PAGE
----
Cases reported "Diverticulitis, Colonic"

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1/3. diagnosis of diverticulitis by bedside ultrasound in the Emergency Department.

    This case report describes a potential novel indication for the use of bedside ultrasound in the Emergency Department. The patient in this case had some of the signs and symptoms of diverticulitis. The "pseudo-kidney" sign, which was thought to represent acute diverticulitis, was appreciated on a rapid, bedside ultrasound and confirmed by computed tomography. knowledge of the sonographic appearance of diverticulitis may aid emergency physicians in making this diagnosis promptly, and facilitate the appropriate disposition.
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keywords = kidney
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2/3. Colonic diverticulitis in young patients with chronic renal failure and transplantation.

    The association of colonic diverticulitis with chronic renal failure is well known. In those patients with "adult" autosomal dominant polycystic kidney disease, colonic diverticulitis is an especially common complication. We present two young patients (one teenager and one mid-twenties) who developed intra-abdominal abscess several years after renal transplantation. Neither patient had autosomal dominant polycystic disease nor a known history of gastrointestinal problems but both proved to have underlying, previously unsuspected colonic diverticular disease with abscess formation.
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ranking = 226.48911629973
keywords = kidney disease, kidney
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3/3. Spontaneous ureterocolic fistula: a rare complication of colonic diverticular disease.

    Spontaneous ureterocolic fistula is rare and usually caused by urinary calculi. We present the fifth reported case of spontaneous ureterocolic fistula caused by diverticular disease of the colon. review of these cases revealed a preponderance of women (3:1 ratio), with mean age of 77 years. These patients may have a protracted course before an accurate diagnosis is made (up to 10 years) because of the typical vague presentation. Urologic symptoms predominate, especially urinary tract infection (100%), fecaluria (75%), and abdominal (75%) or flank pain (50%). barium enema is the most reliable diagnostic test in demonstrating the fistula (75%) compared with intravenous pyelogram (33%) or retrograde pyelogram (25%). The left ureter is usually involved (75%). Surgical intervention is generally directed towards resection of the diseased bowel with primary anastomosis when feasible. Surgical manipulation of the urinary system is unnecessary except for removing a non-functioning, infected kidney. Results of surgery were excellent, with 100 per cent cure and one unrelated mortality on long term follow-up. We recognize the potential for increase in this type of internal fistula, given the increasing lifespan and the established increase in incidence of colonic diverticular disease with advancing age. The correct diagnosis can often be determined preoperatively (75%), and surgical intervention is routinely successful.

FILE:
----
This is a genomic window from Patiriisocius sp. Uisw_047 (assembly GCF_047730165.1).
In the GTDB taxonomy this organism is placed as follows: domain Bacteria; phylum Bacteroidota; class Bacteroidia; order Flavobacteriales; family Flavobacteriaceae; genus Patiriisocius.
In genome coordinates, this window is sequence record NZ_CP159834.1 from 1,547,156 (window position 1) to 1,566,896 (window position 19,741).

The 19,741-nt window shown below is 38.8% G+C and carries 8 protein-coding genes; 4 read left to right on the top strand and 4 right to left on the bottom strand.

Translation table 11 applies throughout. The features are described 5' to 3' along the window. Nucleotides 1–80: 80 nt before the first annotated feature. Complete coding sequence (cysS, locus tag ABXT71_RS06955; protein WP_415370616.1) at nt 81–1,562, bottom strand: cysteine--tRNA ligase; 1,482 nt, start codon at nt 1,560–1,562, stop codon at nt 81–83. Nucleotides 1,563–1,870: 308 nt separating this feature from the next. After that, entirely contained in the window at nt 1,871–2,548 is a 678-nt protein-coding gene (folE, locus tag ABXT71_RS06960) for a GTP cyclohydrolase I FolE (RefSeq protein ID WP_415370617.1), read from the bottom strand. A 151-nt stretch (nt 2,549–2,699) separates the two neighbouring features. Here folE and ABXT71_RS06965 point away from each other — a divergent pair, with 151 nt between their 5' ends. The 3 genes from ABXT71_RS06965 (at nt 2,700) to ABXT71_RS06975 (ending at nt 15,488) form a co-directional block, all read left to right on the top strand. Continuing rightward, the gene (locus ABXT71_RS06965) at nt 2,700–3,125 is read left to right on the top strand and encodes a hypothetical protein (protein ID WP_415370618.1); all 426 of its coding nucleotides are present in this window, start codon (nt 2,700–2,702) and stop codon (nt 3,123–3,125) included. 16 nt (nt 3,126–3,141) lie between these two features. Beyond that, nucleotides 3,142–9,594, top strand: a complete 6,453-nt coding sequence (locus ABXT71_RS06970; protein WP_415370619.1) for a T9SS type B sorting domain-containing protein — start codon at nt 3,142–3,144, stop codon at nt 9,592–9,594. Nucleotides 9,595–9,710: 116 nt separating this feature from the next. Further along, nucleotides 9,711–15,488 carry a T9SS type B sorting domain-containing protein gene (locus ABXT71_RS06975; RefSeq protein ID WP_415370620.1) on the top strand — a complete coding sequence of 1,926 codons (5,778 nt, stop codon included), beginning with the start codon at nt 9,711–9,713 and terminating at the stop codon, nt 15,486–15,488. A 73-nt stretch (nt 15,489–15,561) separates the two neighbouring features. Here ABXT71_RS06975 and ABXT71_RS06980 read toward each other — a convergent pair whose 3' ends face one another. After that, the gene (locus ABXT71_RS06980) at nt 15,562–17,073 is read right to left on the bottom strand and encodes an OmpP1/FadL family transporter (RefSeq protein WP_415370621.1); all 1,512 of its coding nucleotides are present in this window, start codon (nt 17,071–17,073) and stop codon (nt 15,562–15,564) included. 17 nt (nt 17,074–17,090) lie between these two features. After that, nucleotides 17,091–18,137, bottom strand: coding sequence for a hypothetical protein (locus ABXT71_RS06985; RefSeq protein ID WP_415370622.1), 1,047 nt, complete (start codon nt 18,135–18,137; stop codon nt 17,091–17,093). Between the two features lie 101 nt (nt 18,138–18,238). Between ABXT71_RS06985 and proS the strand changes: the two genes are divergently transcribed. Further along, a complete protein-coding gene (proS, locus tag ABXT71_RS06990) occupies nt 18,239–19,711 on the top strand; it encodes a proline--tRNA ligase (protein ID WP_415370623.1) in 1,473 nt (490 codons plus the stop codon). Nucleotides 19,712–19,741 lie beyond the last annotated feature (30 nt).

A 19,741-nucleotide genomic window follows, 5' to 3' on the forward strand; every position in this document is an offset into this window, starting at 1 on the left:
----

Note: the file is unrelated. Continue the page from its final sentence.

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keywords = kidney
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